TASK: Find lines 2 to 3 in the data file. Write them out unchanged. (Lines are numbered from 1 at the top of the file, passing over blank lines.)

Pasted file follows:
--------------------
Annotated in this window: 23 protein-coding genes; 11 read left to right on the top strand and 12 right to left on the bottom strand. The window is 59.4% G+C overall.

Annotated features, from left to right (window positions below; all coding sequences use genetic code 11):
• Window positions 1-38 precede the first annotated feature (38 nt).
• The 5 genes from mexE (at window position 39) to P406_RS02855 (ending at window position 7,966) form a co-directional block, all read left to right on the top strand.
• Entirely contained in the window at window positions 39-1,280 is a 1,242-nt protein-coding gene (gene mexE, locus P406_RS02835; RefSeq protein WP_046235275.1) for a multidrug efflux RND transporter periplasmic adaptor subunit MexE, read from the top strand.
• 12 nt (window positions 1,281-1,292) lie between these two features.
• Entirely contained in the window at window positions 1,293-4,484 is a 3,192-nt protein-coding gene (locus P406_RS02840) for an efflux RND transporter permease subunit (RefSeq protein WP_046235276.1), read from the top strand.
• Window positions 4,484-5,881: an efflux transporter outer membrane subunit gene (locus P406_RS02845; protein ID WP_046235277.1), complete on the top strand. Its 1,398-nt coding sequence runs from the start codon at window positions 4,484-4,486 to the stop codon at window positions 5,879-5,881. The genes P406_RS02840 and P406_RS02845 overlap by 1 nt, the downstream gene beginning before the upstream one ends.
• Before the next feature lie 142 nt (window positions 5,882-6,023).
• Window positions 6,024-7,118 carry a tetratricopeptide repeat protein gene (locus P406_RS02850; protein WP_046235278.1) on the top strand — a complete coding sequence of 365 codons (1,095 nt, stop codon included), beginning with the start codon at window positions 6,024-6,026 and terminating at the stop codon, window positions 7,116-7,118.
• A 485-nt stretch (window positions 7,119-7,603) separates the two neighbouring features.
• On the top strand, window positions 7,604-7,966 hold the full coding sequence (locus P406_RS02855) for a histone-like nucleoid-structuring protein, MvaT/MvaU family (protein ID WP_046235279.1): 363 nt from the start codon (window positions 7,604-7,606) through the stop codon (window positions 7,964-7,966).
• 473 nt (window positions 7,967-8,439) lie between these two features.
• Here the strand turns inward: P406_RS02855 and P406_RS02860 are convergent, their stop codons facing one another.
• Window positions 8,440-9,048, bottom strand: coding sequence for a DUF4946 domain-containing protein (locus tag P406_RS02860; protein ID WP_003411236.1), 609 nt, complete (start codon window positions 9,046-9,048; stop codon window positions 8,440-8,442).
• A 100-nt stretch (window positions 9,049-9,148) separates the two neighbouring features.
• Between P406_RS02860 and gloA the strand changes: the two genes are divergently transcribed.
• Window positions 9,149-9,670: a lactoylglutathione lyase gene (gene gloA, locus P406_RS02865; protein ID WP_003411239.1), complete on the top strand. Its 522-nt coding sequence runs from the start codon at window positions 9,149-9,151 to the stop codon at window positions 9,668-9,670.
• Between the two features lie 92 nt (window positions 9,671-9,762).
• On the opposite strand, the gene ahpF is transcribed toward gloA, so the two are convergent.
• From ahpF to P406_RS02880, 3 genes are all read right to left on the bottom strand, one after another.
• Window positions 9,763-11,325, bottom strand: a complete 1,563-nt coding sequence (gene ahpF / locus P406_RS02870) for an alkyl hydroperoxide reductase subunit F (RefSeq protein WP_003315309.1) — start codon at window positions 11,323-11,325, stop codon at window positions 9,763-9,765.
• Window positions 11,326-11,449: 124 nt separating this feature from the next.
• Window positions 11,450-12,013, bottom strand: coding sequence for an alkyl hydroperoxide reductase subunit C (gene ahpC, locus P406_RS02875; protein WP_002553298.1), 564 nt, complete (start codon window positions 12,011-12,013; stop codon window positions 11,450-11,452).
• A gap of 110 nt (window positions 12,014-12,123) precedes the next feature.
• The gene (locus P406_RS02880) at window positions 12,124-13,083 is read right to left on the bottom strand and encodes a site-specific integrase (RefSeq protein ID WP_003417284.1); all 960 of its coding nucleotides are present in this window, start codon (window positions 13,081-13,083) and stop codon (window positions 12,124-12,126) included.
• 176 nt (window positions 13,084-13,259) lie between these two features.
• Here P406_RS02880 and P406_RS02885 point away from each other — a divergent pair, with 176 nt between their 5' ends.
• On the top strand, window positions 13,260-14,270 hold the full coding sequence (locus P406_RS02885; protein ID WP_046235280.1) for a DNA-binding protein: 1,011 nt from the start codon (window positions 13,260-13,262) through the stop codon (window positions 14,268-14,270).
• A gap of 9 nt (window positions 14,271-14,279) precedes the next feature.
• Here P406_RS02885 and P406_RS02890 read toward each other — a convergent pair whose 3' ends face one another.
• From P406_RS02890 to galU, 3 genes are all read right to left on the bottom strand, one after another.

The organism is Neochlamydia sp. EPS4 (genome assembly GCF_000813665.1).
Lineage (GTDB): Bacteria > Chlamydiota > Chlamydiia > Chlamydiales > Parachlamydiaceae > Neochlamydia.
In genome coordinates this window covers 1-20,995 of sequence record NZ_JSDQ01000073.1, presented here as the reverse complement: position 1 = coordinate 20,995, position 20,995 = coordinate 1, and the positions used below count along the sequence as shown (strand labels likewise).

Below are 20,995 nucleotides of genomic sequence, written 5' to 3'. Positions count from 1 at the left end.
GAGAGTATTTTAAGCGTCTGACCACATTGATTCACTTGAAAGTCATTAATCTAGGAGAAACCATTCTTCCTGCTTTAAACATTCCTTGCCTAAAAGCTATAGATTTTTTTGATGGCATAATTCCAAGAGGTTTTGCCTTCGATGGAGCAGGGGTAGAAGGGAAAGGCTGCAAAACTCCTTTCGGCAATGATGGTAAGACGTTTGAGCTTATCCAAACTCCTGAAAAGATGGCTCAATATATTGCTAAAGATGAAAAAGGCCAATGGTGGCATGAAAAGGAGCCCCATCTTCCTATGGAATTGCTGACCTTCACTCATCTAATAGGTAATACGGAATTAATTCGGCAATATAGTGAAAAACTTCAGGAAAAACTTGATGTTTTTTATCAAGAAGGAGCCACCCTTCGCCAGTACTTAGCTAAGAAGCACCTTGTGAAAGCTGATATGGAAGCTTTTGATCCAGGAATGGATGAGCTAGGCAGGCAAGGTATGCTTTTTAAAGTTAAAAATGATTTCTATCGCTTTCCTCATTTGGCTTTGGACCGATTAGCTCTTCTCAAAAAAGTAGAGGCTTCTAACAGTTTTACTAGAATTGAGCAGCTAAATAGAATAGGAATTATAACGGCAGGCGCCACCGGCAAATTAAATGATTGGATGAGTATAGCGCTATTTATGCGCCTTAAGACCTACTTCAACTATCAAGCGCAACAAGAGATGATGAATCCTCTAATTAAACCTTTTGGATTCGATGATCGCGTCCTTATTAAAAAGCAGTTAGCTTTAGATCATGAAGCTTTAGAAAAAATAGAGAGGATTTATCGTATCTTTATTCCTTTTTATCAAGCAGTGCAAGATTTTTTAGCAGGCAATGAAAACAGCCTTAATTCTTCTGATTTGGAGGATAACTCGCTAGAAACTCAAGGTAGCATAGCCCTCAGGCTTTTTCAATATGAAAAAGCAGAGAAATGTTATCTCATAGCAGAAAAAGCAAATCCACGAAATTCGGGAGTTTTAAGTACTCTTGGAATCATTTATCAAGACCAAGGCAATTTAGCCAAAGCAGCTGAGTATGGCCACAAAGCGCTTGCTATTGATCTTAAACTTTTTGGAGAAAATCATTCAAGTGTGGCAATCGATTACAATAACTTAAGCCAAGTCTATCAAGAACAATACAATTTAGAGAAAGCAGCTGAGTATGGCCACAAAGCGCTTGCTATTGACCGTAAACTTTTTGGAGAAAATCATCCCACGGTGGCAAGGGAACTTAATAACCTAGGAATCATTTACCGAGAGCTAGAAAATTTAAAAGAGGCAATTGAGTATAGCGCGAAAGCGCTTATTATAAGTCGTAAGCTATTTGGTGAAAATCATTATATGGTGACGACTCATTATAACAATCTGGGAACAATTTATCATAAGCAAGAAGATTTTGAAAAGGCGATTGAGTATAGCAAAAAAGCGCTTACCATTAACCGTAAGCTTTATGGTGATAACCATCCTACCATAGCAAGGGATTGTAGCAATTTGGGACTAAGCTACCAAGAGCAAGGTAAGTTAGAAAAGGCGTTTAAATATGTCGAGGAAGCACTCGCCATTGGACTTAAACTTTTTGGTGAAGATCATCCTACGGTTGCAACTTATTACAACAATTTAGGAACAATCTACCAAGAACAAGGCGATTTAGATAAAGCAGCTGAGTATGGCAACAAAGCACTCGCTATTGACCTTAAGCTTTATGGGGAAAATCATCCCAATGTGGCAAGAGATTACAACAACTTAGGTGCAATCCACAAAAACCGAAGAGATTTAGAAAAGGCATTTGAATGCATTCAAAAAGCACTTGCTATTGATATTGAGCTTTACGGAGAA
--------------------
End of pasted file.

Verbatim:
Annotated features, from left to right (window positions below; all coding sequences use genetic code 11):
• Window positions 1-38 precede the first annotated feature (38 nt).